The first baby born in the Displaced Persons Camp at Bergen-Belsen right after the war, Mindy Weisel grew up with the responsibility to “be everything” to her parents, who had survived Auschwitz.
Today, she is an acclaimed abstract artist, working in paint and glass. She has had international commissions and exhibitions; her pieces are in the permanent collections of the Israel Museum, Vad Yasem, the Baltimore Museum of Art, the Smithsonian Institution, among others.
Mindy’s parents were hard-working immigrants in New York City until they moved their family to Los Angeles when she was eleven. She studied at California State University and received a BFA from George Washington University in 1977.
In her interview, she talks about how she felt when she realized that not every father had a number on his arm and that other children had grandparents and extended families. She describes the impact on her life and work of discovering the only drawing her father ever made—a sketch of a sunrise at Bergen Belsen in 1946 — and her fascination with her father’s number.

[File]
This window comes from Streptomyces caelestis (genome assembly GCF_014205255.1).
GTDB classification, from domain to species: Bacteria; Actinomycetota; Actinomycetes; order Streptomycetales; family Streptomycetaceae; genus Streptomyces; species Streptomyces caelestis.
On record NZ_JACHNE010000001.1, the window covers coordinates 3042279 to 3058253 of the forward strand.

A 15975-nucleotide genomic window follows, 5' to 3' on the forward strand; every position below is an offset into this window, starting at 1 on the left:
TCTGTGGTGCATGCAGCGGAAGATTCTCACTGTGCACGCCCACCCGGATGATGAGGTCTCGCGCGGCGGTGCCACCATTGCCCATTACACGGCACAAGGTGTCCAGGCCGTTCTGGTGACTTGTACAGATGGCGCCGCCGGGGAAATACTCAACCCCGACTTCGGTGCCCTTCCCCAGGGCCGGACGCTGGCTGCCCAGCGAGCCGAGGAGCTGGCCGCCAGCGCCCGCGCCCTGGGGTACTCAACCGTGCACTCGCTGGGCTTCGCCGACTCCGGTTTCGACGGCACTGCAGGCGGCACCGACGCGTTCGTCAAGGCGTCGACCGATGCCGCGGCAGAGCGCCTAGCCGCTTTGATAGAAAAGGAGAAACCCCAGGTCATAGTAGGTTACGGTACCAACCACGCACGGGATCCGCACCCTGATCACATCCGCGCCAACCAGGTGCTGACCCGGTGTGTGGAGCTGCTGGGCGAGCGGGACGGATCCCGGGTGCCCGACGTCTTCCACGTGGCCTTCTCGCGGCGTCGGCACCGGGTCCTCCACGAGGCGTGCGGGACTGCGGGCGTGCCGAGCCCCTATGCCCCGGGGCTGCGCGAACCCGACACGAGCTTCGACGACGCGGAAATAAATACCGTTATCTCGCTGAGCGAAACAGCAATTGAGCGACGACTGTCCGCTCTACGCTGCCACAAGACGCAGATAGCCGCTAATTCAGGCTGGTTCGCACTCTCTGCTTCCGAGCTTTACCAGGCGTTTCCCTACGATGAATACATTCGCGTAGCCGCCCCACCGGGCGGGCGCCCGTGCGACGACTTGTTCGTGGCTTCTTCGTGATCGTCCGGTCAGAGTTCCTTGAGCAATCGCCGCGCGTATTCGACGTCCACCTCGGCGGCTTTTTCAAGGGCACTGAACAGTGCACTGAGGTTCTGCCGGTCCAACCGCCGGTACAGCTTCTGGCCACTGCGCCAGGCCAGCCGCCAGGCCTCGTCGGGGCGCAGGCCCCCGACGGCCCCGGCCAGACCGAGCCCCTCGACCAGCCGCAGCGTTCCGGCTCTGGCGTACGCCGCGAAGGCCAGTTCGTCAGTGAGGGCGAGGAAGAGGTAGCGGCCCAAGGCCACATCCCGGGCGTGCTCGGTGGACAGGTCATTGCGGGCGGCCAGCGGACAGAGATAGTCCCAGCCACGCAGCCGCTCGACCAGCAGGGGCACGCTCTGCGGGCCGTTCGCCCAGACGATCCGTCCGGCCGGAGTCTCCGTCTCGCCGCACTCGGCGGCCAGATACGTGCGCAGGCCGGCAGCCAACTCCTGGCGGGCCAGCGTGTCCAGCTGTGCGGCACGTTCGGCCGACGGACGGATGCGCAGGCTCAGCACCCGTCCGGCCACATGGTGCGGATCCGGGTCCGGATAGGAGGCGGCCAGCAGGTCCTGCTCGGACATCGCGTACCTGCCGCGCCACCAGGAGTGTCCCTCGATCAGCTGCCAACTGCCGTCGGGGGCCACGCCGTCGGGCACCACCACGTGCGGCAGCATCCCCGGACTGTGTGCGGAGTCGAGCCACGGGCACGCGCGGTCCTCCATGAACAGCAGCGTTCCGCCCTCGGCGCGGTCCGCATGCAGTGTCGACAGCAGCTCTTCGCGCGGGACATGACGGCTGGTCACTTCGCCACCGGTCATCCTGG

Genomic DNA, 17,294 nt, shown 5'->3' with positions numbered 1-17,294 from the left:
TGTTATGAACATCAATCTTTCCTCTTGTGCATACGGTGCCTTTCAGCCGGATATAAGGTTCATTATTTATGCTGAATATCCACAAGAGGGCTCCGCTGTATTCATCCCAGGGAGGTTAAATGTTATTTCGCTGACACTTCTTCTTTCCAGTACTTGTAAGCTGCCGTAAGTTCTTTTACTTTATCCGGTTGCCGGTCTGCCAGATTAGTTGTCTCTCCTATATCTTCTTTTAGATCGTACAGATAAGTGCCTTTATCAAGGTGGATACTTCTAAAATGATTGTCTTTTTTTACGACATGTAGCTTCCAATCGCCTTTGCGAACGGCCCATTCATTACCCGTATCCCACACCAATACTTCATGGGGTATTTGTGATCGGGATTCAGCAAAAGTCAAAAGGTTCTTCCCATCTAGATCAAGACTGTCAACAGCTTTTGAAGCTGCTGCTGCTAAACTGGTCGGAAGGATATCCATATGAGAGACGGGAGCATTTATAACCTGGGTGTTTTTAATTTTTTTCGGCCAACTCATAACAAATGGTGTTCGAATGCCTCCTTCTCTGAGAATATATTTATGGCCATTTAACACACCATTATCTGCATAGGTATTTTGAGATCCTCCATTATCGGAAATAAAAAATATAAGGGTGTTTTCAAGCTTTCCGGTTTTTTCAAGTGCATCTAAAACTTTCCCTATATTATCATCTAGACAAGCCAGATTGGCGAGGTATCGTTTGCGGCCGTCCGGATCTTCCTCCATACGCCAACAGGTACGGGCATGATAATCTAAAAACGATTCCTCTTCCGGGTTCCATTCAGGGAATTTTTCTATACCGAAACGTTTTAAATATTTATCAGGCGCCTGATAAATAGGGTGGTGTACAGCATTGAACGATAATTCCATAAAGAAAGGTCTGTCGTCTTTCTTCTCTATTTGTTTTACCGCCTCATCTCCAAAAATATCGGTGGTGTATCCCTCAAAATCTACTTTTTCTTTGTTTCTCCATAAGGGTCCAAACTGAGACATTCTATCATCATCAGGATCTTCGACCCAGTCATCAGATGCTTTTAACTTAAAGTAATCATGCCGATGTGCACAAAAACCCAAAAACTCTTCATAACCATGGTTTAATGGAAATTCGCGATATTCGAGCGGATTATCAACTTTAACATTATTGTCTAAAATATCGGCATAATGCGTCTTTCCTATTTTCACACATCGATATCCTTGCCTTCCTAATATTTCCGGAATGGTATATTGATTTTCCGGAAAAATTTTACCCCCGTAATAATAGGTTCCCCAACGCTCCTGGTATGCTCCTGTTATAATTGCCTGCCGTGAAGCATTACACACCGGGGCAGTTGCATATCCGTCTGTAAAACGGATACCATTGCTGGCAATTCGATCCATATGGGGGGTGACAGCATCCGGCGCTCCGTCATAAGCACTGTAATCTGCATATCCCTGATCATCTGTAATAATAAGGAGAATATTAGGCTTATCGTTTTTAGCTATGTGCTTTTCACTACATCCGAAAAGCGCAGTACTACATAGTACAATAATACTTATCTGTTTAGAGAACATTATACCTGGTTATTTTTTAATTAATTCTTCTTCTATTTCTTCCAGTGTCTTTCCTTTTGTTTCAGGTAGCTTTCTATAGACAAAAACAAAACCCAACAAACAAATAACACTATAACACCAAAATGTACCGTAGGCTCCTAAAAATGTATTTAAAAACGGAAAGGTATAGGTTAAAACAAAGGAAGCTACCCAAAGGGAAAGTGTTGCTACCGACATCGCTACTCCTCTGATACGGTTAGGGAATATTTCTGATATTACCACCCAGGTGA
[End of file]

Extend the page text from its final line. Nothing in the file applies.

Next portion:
Mindy speaks about trips to Germany, where she visited Dachau and met with grandchildren of Nazis, and to Cairo, where she told her story to a group of Egyptian women. Mindy believes deeply that person-to-person connections are what make it possible to move forward with hope.
While her life story informs her work, her art is not about the tragedy and horror of the Holocaust. She has said that she hasn’t done Holocaust paintings since 1979. Instead she conveys the tension between darkness and light and above all, seeks beauty.
At the age of 18, she married a modern Orthodox man, Sheldon Weisel, now a Washington, D.C. attorney; they have three daughters and five grandchildren.
I wanted to be an artist
I don't know what came over me, I had to get the sun coming up
I thought I was rid of the darkness
The actual living a life of a painter was not easy because I was mothering as seriously as I was painting
What's very important to me is my Jewishness…
"As far as the Holocaust is concerned, I'm not interested as an artist in expressing the horrors. I am very interested in the survival of beauty."